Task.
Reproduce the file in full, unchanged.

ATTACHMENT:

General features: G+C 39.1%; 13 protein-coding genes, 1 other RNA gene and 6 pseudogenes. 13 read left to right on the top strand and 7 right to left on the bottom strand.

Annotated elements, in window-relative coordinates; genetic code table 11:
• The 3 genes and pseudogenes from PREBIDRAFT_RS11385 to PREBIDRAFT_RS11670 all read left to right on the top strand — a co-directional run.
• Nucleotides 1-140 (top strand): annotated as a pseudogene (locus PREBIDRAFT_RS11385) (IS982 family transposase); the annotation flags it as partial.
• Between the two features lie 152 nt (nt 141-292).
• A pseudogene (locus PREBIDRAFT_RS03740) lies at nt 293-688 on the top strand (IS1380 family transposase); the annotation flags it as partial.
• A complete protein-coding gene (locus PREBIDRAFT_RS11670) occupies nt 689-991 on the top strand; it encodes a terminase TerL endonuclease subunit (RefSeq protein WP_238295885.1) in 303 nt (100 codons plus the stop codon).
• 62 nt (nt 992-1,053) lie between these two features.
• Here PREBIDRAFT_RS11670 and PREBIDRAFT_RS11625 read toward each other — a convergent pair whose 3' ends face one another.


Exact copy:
General features: G+C 39.1%; 13 protein-coding genes, 1 other RNA gene and 6 pseudogenes. 13 read left to right on the top strand and 7 right to left on the bottom strand.

Annotated elements, in window-relative coordinates; genetic code table 11:
• The 3 genes and pseudogenes from PREBIDRAFT_RS11385 to PREBIDRAFT_RS11670 all read left to right on the top strand — a co-directional run.
• Nucleotides 1-140 (top strand): annotated as a pseudogene (locus PREBIDRAFT_RS11385) (IS982 family transposase); the annotation flags it as partial.
• Between the two features lie 152 nt (nt 141-292).
• A pseudogene (locus PREBIDRAFT_RS03740) lies at nt 293-688 on the top strand (IS1380 family transposase); the annotation flags it as partial.
• A complete protein-coding gene (locus PREBIDRAFT_RS11670) occupies nt 689-991 on the top strand; it encodes a terminase TerL endonuclease subunit (RefSeq protein WP_238295885.1) in 303 nt (100 codons plus the stop codon).
• 62 nt (nt 992-1,053) lie between these two features.
• Here PREBIDRAFT_RS11670 and PREBIDRAFT_RS11625 read toward each other — a convergent pair whose 3' ends face one another.